The full suspension technology has improved vastly over the last few years. And I wanted to try it out as much as it goes against my past soapboxing for the steel hardtail. I will definitely eat some crow with my friends.

But I wasn't about to go for a cheap FS rig. That would be a mistake. And I wasn't going to drop coin on a Racer X, Titus, Turner, Trek, Ventana or the other well respected names in XC racers. And finding the right geometry was going to be tricky. I've got long legs/short torso. Used on ebay was probably the only choice. But a used mtn bike could be potentail for problems.

I'm not prone to rash descisions. If I need a pencil I'll research it on the net first. You should have seen the research done for our last vacuum cleaner purchase. This was not a descision made lightly. There were several signs that made this good karma.

1) Salsa
-My wife has a Salsa road bike. The cutest thing around. I like Salsa as a brand. They have been around a long time, and though they looked to be in trouble several years ago, they now are looking strong being part of the Quality bike group, and their new scandium frames I believe are being manufactured by a reputable builder.

2) the geometry of the frame is virtually identical to my current hardtail. That is saying a lot because I require a short top tube in relation to the seat tube, and one of the only complaints for this frame was the short top tube which for me is a huge advantage not a negative.

3)Seat post size, stem length, front der, pretty much everything etc. will cross over. Rarely does that happen with a new bike purchase

4)The price was within what I'll get for my cross bike. And the Salsa frame at retail was already half the price of the other boutique full susp frames. This closeout price was just unreal for a full scandium FS frame with glowing reviews. Really this is what the kicker was. One of the main reasons to NOT go full suspension until now was the cost. I was not about to spend the farm on a new FS bike with what the good ones go for. But the sad fact is that I am a sucker for a good deal.

There is a story about a knick knack shop that had two wooden deers outside the entrance. One had a sign on it for $75 the other had a sign on it for $100. A woman walked by and was curious why one was $25 cheaper than the other. She looked at the $75 dollar one, then looked at the $100 dollar one. Virtually identical, she could not tell any difference between them. The $75 one had no blemishes on it and looked as good if not slightly better. She decides that there must have been a pricing mistake and cannot pass up on this deal to get a deer that is $25 cheaper but just as good as one that is full price. So she buys it and leaves with that satisfied feeling of a customer that one upped the man. After she leaves, the shop keeper comes out with another deer, puts the $75 dollar tag on the deer that was originally $100 and puts the $100 tag on the new deer. "Works every time" he says.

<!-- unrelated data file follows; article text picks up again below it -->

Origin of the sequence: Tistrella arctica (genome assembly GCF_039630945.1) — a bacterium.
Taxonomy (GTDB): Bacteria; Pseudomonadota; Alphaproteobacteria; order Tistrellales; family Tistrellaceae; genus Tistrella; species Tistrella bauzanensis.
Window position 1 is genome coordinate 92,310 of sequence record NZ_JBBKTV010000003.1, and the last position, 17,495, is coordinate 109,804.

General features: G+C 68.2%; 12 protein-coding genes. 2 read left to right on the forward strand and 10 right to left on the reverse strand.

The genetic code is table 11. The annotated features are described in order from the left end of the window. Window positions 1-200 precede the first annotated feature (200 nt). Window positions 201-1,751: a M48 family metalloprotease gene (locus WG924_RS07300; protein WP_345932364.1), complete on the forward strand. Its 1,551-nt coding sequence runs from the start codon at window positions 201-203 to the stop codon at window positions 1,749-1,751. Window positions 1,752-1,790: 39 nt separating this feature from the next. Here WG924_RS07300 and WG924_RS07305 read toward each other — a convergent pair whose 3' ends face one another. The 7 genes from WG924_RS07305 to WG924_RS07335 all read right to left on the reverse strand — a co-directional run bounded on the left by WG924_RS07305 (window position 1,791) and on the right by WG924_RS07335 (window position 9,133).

5) Everything I read about this bike was good. Obviously no bike is going to be designed for every situation, but for XC riding/racing this frame was highly praised. And think it will suit my riding style and type of riding out here. It has an aggressive geometry compared to some FS XC frames so it is suited for the single track.

6) It is new so comes with full warranty

Besides, it's my birthday next month. I was going to wait till I was 40 to do this. But now I'll get a convertible dorky Miata when that happens (Just kidding, I hate miatas). Besides, this will be the last bike I'll ever need... Yup, and we are not going to be painting our family room again in a few years.!!

Crank Brothers Eggbeater vs Candy

The very last Shimano part on my bike has been replaced. Now I'm not a total fanatic anti Shimano person, but I've always liked the smaller companies and been a Sram fan even though they are not so small anymore. There were two parts on the bike that stayed Shimano because there were no viable alternatives for me. The front der, but with the new Sram Xgen that has been replaced. And the pedals.

Been on SPD since they first came out. Finally got tired of the bearings dieing, having limited rebuild capabilities and the ever present poor engagement in mud. You know that falling over why is my pedal not unclipping feeling.